In the particular arrangement of the invention shown in FIG. 3, the housing 17 is fashioned with a cylindrical recess 33 to receive a washer 35, a foil assembly 37, and a thrust collar 39 afiixed to a rotatable shaft 13. The thrust collar 39, which is cylindrical in shape and slightly smaller than the cylindrical aperture 33, is in surface engaging relation with the foils of the foil assembly 37 when the bearing is assembled. The washer 35, which has a plurality of convoluted sections 41, provides added resiliency against the axial thrust of the shaft 13 and may be included in any of the depicted arrangements of the invention, if desired, with appropriate adaptation to the shape of the corresponding bearing surfaces. The foil assembly 37 is shown comprising a plurality of foils 43 fastened by a plurality of spot welds 45 to a flat foil base 47.

FIGS. 4 and 5 represent particular variations of a double acting thrust bearing in accordance with the invention. FIG. 4 is a partially disassembled view while FIG. 5 is a schematic representation in section. As best shown in FIG. 4, the depicted thrust bearing 11 corresponds in substantial degree to the configuration shown in FIG. 3 and described above, except that duplicate convoluted washers 35a, 35b and foil assemblies 37a, 37b are positioned on opposite sides of a thrust collar 39 affixed to a shaft 13. Duplicate recesses such as 33a are provided in the two housing elements 17a, 17b for receiving the foil assembly and convoluted washer combinations in the arrangement of FIG. 4. In addition to the elements described, a foil retainer ring 40 is shown of a configuration and dimensions suitable for enclosing the thrust collar 39 and completing the housing between the two halves 17a, 1711. As shown, the thrust collar 40 defines the spacing between the two halves 17a, 17b of the housing and thereby controls the preload of the foil assemblies 37a, 37b in the absence of actual thrust loads from the thrust collar 39.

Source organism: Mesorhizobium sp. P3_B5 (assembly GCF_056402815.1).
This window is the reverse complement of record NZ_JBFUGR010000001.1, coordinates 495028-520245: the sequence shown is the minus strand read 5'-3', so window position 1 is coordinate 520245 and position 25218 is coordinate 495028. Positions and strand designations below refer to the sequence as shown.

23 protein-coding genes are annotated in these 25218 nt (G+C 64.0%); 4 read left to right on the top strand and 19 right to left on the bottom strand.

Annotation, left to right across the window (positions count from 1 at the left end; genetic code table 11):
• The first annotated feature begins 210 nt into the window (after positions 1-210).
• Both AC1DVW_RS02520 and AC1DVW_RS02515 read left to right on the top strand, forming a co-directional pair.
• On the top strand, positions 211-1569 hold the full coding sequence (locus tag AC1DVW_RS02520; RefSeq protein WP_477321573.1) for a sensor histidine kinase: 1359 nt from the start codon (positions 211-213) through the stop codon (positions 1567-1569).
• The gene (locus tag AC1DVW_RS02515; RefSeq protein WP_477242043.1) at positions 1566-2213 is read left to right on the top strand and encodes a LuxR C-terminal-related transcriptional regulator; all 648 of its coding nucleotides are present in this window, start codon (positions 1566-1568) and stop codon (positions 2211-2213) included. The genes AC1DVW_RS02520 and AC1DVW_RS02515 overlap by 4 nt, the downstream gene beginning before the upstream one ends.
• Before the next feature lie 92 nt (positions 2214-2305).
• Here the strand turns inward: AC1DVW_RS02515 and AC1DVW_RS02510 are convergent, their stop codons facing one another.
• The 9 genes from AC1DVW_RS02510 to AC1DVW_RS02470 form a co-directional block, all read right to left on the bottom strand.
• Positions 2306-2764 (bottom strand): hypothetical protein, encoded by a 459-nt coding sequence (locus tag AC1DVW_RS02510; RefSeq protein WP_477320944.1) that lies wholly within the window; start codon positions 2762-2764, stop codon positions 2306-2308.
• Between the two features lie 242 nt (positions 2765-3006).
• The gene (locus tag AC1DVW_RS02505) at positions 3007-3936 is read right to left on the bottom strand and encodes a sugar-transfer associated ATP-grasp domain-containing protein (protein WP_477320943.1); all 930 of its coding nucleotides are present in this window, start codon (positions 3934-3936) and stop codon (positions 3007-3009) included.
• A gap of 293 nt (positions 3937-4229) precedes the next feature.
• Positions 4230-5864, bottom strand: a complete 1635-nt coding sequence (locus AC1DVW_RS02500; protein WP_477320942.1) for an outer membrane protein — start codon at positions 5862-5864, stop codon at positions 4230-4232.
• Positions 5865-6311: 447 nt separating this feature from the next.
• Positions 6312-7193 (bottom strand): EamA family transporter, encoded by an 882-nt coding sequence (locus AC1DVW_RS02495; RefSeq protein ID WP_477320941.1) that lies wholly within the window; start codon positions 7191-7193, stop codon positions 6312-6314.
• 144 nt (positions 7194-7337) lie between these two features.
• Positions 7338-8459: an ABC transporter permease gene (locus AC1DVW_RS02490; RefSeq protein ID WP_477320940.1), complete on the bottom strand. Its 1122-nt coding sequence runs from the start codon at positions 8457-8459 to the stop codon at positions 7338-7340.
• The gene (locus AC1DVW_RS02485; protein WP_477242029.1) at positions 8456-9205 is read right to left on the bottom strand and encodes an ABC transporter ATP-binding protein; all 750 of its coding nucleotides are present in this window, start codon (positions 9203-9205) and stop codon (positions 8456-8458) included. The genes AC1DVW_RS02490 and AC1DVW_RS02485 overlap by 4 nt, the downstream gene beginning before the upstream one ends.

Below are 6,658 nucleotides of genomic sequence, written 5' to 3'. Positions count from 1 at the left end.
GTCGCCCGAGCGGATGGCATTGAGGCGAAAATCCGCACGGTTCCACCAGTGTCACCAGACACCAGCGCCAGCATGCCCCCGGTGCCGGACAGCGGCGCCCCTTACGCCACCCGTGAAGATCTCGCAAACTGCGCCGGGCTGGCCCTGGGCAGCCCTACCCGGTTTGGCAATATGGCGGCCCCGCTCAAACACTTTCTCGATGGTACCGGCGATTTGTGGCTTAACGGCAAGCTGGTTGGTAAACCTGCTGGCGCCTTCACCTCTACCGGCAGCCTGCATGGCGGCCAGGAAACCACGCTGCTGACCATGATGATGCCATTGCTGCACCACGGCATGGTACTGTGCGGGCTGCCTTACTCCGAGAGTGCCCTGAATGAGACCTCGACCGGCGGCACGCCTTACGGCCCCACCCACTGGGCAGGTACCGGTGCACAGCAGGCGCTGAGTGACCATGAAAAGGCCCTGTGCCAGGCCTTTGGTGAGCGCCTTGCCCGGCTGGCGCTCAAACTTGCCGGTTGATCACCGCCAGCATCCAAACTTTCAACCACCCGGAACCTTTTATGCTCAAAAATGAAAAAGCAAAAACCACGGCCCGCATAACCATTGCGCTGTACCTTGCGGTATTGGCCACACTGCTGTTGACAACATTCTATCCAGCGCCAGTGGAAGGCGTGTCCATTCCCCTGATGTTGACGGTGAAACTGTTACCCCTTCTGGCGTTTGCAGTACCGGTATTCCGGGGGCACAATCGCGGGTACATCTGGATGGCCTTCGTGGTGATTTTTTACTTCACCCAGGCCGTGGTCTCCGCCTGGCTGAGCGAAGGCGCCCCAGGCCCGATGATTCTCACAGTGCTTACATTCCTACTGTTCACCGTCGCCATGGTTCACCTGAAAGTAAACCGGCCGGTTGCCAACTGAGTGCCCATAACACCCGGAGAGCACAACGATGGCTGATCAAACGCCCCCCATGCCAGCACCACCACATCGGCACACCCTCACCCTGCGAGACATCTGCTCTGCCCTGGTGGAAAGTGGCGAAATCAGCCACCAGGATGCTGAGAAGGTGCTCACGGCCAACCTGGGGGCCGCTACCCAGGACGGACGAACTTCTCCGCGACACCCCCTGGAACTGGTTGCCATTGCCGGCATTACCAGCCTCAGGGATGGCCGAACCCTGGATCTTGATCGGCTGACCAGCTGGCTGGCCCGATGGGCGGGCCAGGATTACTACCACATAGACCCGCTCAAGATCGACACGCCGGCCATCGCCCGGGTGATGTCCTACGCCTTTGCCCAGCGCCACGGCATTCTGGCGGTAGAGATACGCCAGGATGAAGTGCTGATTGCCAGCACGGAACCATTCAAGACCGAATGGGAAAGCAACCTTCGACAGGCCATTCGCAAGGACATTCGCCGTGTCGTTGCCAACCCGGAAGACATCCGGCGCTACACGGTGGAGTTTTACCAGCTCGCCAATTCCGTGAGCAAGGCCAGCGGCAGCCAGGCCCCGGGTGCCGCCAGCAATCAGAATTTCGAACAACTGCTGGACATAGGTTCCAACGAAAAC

It will be noted that the foil retainer ring 40 is slightly thicker at its inner portion than the thrust collar 39. The foil assemblies 37a, 37b are therefore spring loaded by the convoluted washers 35a, 35b against the foil retaining ring 40 and not the thrust collar 39. This greatly reduces starting friction and wear and also increases the thrust load capacity of the entire bearing. Without the retainer ring 40, the loaded side of the bearing is required to support the preload from the opposite convoluted washer as well as the applied thrust load.

The thrust bearings represented in FIGS. 4 and 5 are substantially identical except that in FIG. 4 the foil assemblies 37a, 37b and the convoluted washers 35a, 35b are radially positioned by a recess such as 33a in the housing member 17a, 17b, whereas the configuration depicted in FIG. 5 has the foil assemblies and convoluted washers radially positioned within the rim of the foil retainer ring designated 49a. The arrangement of FIG. 5 eliminates any need for the recess such as 33a in the housing members 17a, 17b. Both configurations are effective in providing a double acting thrust bearing with reduced starting friction and increased load capacity.

By virtue of these arrangements, the starting friction imposed by the hearing before the foils of the foil assemblies 37a, 37b become airborne is substantially reduced so that the starting torque requirements imposed upon the associated machine may be minimized. The arrangements of FIGS. 4 and 5 are adapted to support thrust loads in either direction along the axis of the shaft 13, thus providing a double acting thrust bearing which is slightly desirable in certain operations.

FIG. 6 shows in section a journal bearing configuration in accordance with the invention. A cylindrical aperture 49 extends through a housing 51 to receive a rotatable shaft 53. A foil assembly 55 which is positioned within a cylindrically shaped recess 57 within and concentrically disposed about the aperture 49, comprises a plurality of foils 59 in surface engaging relation with the shaft 53 and spot welded about the periphery of a cylindrically shaped foil base 61. The aperture 49 prevents axial displacement of the foil assembly 55.